The Port of Long Beach is going big – really big – to get a competitive advantage in handling cargo.
Larger cranes are on the way to meet the demands of the shipping industry, which is favoring increasingly bigger vessels.
The need for taller cranes was accented when the largest container ship ever to traverse North American waters, French shipping line CMA CGM’s Benjamin Franklin, sailed into port Feb. 18.
While the ports of Los Angeles and Long Beach are among the few U.S. ports that can harbor such a megaship – it’s 1,300 feet long – the height is a problem; the cranes used to unload cargo containers are not tall enough to reach the very top.
“Ports in the U.S. are not quite ready to handle vessels like these week after week,” said Marc Bourdon, president of CMA CGM America. “And the cranes are the biggest challenge.”
The existing cranes can reach up to 150 feet, an equivalent of eight containers stacked on top of each other on the deck of the Benjamin Franklin. But that ship can stack 10 containers on deck, so taller cranes are on the way to cope with that ship and similar megaships that could dock there in the future.
“Obviously we want the highest level of productivity, so that the vessel can be turned around as quickly as possible, which allows us to move in and out faster,” Bourdon said.
The Benjamin Franklin is so big it cannot sail through the widened Panama Canal, which is set to open in the coming months. That gives West Coast ports one advantage in holding on to the crucial shipping trade between China and the United States, particularly if shipping lines adopt more megaships. But of course, that means the ports and terminal operators must upgrade to accommodate them.
New equipment needed
The terminal where the Benjamin Franklin was docked had only four cranes tall enough to handle a stack of eight containers. But ideally, a terminal should have 10 cranes tall enough to handle the stack of 10 containers to efficiently unload a vessel the size of the Benjamin Franklin, said Glenn Farren, director of operations at the Port of Long Beach.
He said that four giant multimillion-dollar super-post-Panamax cranes, which can reach the top of a stack of 10 containers, have been purchased and are on their way to the port from China, where they are manufactured by engineering company Shanghai Zhenhua Heavy Industries Co. Two are due to arrive within weeks and two more early next year. He added that there are plans in development for several more. That implies it might be years before the port can handle a megaship with peak efficiency.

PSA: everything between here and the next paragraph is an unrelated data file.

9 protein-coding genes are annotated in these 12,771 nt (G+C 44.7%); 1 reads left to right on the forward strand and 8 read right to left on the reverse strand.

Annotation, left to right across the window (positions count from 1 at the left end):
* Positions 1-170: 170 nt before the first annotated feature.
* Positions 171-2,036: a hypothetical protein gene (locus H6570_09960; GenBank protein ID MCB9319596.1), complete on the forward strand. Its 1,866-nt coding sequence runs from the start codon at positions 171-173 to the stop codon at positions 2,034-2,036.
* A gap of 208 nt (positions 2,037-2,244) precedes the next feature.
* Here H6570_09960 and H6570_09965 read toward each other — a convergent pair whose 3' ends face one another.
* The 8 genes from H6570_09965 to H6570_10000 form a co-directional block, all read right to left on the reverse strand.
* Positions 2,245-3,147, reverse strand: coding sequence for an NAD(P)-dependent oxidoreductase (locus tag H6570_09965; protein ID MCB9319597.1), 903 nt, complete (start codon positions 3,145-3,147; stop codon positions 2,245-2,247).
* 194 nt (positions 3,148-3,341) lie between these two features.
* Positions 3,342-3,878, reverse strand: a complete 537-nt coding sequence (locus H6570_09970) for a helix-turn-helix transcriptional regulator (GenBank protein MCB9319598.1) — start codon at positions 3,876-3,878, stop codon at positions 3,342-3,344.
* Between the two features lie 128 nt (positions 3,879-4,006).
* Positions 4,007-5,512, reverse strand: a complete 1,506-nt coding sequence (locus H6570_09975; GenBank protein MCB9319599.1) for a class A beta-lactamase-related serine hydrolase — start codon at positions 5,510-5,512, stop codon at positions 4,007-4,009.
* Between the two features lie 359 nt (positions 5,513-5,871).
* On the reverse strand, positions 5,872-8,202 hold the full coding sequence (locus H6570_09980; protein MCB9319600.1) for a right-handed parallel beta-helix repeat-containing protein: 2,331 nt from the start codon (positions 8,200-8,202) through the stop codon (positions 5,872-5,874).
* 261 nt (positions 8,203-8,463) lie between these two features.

Farren said he did not know the exact price of the equipment. But the average price of such cranes typically is about $10 million each. A cheaper option is to retrofit existing cranes but that, too, comes with a hefty price tag of just under $3 million for each crane.
While investing in cranes will certainly speed things up, it’s not the Long Beach port that is paying the money but the companies that operate the terminals.
“The terminal operators own cranes and they will make a decision on whether they want to replace, raise or buy new cranes,” said Lee Peterson, spokesman for the Port of Long Beach.
Meanwhile, the Port of Los Angeles next door is in better position to handle megaships. It has 42 cranes – almost a half of the port’s 88 existing cranes – that can handle the Benjamin Franklin with containers stacked 10 high.
Four terminals have all necessary infrastructure, including large cranes, to accommodate megaships, said Arley Baker, spokesman for the Port of Los Angeles.
“We made a substantial effort to work with the carrier, so we could understand the sequencing of how the ship is loaded,” he said.
Even as they invest in high-reaching cranes, the ports must also dredge their channels deeper to accommodate the megaships to stay ahead of competition.
“I think it’s worth the investment because the industry is evolving towards this size of the larger ship,” Farren said.
At 76 feet, the port of Long Beach has the deepest channel in North America, but the depth at dockside is not always great enough for a ship the size of the Benjamin Franklin. For large vessels, the depth needs to be up to 49.2 feet.
In the next few months, the port will open three terminals that will be capable of handling gigantic container ships, close to the size of the Benjamin Franklin. The first of those will be Middle Harbor terminal, which will be able to handle such ships starting in April.
“Soon we will have terminals that can operate the largest ships in the world, even larger than Benjamin Franklin,” Farren said.
The Port of Los Angeles has spent $372 million in dredging to handle the megaships.
CMA CGM launched its first megaship in 2012. By the end of last year, the company operated six such vessels in Asia and Europe.
For reprint and licensing requests for this article, CLICK HERE.